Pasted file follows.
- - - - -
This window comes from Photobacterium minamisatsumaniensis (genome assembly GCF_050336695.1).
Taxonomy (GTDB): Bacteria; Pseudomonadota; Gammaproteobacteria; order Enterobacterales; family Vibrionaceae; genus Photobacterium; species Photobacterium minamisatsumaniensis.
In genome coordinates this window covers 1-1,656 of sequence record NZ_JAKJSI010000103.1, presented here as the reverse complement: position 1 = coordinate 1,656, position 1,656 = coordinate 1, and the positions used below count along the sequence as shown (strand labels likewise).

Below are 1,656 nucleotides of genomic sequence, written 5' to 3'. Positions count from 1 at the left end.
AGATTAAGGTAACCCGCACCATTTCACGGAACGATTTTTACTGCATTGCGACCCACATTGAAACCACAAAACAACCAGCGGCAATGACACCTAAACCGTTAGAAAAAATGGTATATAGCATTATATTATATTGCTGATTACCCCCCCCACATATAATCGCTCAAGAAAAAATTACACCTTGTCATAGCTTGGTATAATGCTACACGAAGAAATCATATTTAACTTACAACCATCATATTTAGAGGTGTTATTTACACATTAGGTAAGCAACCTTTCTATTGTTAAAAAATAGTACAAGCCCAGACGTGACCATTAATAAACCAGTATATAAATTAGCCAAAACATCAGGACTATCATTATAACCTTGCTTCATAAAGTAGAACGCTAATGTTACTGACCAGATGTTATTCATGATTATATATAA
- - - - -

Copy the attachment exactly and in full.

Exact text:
This window comes from Photobacterium minamisatsumaniensis (genome assembly GCF_050336695.1).
Taxonomy (GTDB): Bacteria; Pseudomonadota; Gammaproteobacteria; order Enterobacterales; family Vibrionaceae; genus Photobacterium; species Photobacterium minamisatsumaniensis.
In genome coordinates this window covers 1-1,656 of sequence record NZ_JAKJSI010000103.1, presented here as the reverse complement: position 1 = coordinate 1,656, position 1,656 = coordinate 1, and the positions used below count along the sequence as shown (strand labels likewise).

Below are 1,656 nucleotides of genomic sequence, written 5' to 3'. Positions count from 1 at the left end.
AGATTAAGGTAACCCGCACCATTTCACGGAACGATTTTTACTGCATTGCGACCCACATTGAAACCACAAAACAACCAGCGGCAATGACACCTAAACCGTTAGAAAAAATGGTATATAGCATTATATTATATTGCTGATTACCCCCCCCACATATAATCGCTCAAGAAAAAATTACACCTTGTCATAGCTTGGTATAATGCTACACGAAGAAATCATATTTAACTTACAACCATCATATTTAGAGGTGTTATTTACACATTAGGTAAGCAACCTTTCTATTGTTAAAAAATAGTACAAGCCCAGACGTGACCATTAATAAACCAGTATATAAATTAGCCAAAACATCAGGACTATCATTATAACCTTGCTTCATAAAGTAGAACGCTAATGTTACTGACCAGATGTTATTCATGATTATATATAA